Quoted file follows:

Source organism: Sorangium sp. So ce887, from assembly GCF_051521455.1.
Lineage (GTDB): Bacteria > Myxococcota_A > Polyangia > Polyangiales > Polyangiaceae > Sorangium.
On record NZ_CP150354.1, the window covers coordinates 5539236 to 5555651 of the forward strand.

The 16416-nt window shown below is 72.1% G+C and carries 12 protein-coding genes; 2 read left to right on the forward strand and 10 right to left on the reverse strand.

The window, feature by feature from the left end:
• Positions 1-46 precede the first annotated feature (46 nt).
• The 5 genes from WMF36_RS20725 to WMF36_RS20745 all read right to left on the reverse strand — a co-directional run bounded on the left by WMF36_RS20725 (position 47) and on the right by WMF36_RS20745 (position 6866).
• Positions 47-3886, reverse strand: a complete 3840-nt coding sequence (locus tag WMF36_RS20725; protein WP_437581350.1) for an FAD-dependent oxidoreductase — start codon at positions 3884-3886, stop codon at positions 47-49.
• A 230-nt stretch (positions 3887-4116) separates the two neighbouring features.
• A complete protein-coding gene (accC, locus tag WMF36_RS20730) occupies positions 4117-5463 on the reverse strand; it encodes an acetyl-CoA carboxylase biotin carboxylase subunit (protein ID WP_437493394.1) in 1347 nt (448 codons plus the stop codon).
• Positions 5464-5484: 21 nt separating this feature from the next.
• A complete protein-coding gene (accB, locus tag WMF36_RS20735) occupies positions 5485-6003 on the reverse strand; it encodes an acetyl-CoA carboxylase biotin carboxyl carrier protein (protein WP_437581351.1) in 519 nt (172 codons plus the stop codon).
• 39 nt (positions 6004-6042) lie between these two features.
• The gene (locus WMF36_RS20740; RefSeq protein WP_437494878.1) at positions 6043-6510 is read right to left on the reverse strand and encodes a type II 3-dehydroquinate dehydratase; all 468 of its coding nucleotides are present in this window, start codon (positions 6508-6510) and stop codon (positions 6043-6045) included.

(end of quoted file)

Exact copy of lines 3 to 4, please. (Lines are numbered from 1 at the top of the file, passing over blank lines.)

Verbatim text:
On record NZ_CP150354.1, the window covers coordinates 5539236 to 5555651 of the forward strand.

The 16416-nt window shown below is 72.1% G+C and carries 12 protein-coding genes; 2 read left to right on the forward strand and 10 right to left on the reverse strand.